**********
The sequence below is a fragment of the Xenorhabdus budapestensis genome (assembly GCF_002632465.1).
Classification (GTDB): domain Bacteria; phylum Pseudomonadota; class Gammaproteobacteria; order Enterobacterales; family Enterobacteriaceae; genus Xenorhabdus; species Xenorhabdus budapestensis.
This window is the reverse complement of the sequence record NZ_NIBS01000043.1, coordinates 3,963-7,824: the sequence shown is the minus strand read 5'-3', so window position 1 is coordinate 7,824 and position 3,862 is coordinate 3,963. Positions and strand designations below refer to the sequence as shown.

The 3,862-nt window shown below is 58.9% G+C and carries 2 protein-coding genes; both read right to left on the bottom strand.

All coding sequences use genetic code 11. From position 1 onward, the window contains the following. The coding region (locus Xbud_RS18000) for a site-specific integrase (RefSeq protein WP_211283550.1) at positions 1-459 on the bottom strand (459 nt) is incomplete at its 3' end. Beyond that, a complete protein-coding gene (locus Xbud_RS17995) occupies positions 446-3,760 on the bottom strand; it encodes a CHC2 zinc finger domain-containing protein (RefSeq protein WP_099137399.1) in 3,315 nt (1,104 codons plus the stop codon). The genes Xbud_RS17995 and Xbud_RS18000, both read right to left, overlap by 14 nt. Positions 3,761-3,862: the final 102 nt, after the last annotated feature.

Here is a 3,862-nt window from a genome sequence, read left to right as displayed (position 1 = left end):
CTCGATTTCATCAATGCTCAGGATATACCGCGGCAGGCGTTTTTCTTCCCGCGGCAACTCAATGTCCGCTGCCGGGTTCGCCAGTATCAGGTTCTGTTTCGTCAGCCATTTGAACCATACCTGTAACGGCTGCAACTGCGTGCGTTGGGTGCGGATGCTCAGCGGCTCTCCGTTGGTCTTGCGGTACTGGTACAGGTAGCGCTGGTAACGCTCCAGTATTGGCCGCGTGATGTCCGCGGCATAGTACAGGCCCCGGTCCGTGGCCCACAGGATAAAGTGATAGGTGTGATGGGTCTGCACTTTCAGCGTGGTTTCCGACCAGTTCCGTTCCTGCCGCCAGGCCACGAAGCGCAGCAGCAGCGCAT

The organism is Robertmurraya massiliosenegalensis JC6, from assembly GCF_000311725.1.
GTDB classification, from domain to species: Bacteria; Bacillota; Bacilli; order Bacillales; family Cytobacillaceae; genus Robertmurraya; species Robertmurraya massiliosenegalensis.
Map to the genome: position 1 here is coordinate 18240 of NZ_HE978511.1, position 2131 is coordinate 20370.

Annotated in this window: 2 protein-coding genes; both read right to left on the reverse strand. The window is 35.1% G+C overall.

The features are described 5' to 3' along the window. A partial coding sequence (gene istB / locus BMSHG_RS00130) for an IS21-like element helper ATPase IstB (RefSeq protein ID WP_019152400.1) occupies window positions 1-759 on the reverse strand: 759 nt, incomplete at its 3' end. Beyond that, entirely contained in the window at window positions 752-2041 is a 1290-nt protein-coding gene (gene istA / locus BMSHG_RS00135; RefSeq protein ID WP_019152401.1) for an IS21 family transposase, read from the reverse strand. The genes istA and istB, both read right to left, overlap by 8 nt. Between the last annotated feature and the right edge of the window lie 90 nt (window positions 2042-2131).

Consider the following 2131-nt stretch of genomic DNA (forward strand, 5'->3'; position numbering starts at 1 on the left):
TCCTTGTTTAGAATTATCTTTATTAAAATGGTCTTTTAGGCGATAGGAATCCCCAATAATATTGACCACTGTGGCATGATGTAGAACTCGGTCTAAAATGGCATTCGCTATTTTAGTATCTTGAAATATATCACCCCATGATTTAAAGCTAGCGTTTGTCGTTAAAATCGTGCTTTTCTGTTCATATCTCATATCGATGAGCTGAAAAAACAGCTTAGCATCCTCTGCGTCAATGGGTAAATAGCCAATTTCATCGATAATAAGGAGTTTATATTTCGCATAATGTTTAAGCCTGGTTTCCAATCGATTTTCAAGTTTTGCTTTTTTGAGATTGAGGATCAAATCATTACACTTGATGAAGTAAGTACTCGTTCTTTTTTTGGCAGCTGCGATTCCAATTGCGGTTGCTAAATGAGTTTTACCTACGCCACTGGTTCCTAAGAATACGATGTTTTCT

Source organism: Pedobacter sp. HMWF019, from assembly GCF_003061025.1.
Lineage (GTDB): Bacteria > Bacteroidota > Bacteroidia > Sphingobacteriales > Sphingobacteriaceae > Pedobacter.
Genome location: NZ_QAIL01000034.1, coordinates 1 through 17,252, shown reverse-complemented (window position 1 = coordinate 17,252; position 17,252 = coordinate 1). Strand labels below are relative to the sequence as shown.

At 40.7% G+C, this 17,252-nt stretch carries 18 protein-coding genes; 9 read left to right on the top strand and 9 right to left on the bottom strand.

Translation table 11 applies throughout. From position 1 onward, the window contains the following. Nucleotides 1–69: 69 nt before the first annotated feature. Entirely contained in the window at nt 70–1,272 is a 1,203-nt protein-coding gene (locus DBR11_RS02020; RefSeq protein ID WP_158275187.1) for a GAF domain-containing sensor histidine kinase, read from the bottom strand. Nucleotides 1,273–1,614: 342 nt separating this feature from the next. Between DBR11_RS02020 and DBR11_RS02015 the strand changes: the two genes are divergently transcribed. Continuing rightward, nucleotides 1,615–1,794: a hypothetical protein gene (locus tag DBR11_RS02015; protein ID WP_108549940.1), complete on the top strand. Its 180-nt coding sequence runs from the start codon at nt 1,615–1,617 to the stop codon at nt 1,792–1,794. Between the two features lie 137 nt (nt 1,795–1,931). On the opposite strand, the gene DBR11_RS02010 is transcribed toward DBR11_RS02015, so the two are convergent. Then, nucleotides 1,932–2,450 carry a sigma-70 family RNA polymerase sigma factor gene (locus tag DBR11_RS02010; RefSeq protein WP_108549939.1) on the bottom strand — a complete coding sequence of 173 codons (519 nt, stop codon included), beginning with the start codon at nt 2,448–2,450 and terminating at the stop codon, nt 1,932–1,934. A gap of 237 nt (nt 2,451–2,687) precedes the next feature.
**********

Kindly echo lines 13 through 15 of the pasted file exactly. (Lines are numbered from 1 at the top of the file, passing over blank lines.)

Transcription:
Consider the following 2131-nt stretch of genomic DNA (forward strand, 5'->3'; position numbering starts at 1 on the left):
TCCTTGTTTAGAATTATCTTTATTAAAATGGTCTTTTAGGCGATAGGAATCCCCAATAATATTGACCACTGTGGCATGATGTAGAACTCGGTCTAAAATGGCATTCGCTATTTTAGTATCTTGAAATATATCACCCCATGATTTAAAGCTAGCGTTTGTCGTTAAAATCGTGCTTTTCTGTTCATATCTCATATCGATGAGCTGAAAAAACAGCTTAGCATCCTCTGCGTCAATGGGTAAATAGCCAATTTCATCGATAATAAGGAGTTTATATTTCGCATAATGTTTAAGCCTGGTTTCCAATCGATTTTCAAGTTTTGCTTTTTTGAGATTGAGGATCAAATCATTACACTTGATGAAGTAAGTACTCGTTCTTTTTTTGGCAGCTGCGATTCCAATTGCGGTTGCTAAATGAGTTTTACCTACGCCACTGGTTCCTAAGAATACGATGTTTTCT

Source organism: Pedobacter sp. HMWF019, from assembly GCF_003061025.1.